Document Type

Article

Publication Date

2-19-2016

Publication Title

Diabetes Therapy

Abstract

Objective:

Patients with type II diabetes have an increased risk of bladder cancer and are commonly treated with thiazolidinediones and angiotensin receptor blockers (ARBs), which have been linked to cancer risk. We explored the relationship between use of one or both of these medication types and incident bladder cancer among diabetic patients (diabetics) enrolled in Medicare.

Research Design and Methods:

We constructed both a prevalent and incident retrospective cohort of pharmacologically treated prevalent diabetics enrolled in a Medicare fee-for-service plan using inpatient, outpatient (2003–2011) and prescription (2006–2011) administrative data. The association of incident bladder cancer with exposure to pioglitazone, rosiglitazone and ARBs was studied using muitivariable Cox’s hazard models with time-dependent covariates in each of the two cohorts.

Results:

We identified 1,161,443 prevalent and 320,090 incident pharmacologically treated diabetics, among whom 4433 and 1159, respectively, developed incident bladder cancers. In the prevalent cohort mean age was 75.1 years, mean follow-up time was 38.0 months, 20.2% filled a prescription for pioglitazone during follow-up, 10.4% received rosiglitazone, 31.6% received an ARB and 8.0% received combined therapy with pioglitazone + ARB. We found a positive association between bladder cancer and duration of pioglitazone use in the prevalent cohort (P for trend = 0.008), with ≥24 months of pioglitazone exposure corresponding to a 16% (95% confidence interval 0–35%) increase in the incidence of bladder cancer compared to no use. There was a positive association between bladder cancer and rosiglitazone use for <24 months in the prevalent cohort, but no association with ARB use. There were no significant associations in the incident cohort.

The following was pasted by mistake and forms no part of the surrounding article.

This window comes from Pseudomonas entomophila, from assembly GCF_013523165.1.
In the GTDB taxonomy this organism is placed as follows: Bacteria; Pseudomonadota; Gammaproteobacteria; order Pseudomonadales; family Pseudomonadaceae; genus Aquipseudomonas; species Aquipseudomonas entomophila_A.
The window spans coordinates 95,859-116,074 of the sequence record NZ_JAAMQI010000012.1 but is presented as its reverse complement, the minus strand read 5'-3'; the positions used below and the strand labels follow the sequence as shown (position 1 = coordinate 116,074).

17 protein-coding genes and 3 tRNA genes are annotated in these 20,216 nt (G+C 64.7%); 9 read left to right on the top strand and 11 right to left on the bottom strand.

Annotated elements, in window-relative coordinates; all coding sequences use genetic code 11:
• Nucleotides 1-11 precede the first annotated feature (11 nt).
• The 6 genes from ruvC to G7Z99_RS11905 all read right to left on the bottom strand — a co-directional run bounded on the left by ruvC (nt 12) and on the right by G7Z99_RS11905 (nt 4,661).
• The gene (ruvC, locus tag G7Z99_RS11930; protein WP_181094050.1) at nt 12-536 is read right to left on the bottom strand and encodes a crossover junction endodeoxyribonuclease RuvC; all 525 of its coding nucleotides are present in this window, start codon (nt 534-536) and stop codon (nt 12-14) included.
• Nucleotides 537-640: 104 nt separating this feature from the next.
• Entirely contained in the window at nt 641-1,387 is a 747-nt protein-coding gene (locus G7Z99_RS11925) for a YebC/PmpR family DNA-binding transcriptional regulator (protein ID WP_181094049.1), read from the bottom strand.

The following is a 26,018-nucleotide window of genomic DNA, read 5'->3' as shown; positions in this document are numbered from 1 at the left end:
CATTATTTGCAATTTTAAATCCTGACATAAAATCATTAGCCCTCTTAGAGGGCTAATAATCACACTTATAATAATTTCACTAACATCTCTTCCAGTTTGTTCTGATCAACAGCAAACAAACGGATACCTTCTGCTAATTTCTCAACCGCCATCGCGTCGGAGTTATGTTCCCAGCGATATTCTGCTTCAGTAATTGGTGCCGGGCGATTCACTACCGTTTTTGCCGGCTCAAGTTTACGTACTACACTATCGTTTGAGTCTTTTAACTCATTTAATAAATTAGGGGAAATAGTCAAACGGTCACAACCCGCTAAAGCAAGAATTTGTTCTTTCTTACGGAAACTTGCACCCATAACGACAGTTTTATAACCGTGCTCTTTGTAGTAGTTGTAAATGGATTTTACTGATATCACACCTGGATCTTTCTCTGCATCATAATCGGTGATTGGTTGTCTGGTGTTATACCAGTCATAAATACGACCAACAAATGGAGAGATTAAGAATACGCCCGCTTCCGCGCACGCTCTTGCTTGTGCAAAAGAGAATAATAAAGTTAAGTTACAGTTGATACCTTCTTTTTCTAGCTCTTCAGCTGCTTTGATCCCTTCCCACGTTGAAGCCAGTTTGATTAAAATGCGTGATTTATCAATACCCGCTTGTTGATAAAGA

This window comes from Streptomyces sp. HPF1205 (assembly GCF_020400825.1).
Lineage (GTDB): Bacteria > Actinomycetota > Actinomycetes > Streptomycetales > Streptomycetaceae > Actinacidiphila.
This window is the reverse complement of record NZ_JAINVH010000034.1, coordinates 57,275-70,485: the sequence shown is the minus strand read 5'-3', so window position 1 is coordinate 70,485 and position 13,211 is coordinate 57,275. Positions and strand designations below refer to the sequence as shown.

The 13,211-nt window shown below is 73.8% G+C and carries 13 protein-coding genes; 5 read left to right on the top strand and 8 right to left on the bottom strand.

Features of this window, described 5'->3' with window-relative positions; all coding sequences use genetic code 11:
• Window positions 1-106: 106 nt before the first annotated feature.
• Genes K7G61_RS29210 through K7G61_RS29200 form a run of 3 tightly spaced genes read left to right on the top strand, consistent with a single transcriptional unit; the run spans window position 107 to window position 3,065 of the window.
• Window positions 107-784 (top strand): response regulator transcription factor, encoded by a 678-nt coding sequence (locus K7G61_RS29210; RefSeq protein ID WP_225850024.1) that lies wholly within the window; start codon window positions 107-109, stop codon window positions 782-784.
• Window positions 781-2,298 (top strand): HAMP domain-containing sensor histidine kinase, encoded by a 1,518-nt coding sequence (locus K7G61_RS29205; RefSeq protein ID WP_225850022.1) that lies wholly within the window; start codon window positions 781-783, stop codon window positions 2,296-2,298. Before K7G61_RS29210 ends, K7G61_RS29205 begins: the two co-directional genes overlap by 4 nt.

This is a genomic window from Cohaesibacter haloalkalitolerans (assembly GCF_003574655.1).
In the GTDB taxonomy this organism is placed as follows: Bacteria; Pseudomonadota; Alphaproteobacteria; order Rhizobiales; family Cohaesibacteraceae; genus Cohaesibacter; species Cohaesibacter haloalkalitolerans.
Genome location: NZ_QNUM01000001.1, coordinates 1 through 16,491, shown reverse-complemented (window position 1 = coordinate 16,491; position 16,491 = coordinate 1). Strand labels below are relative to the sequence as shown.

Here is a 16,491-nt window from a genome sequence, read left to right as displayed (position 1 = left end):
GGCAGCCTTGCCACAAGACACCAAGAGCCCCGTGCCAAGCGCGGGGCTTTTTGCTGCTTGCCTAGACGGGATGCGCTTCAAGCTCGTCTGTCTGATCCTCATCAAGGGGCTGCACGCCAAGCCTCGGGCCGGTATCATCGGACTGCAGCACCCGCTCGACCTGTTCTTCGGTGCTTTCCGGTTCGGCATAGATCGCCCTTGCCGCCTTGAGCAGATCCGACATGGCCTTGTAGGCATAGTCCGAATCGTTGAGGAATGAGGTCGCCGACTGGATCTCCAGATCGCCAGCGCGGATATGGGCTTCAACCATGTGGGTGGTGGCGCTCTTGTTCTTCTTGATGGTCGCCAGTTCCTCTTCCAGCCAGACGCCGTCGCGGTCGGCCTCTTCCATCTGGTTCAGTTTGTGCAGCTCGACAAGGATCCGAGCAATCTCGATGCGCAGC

Conclusions:

We found that the incidence of bladder cancer increased with duration of pioglitazone use in a prevalent cohort of diabetics aged 65+ years residing in the USA, but not an incident cohort.

DOI

10.1007/s13300-016-0152-4

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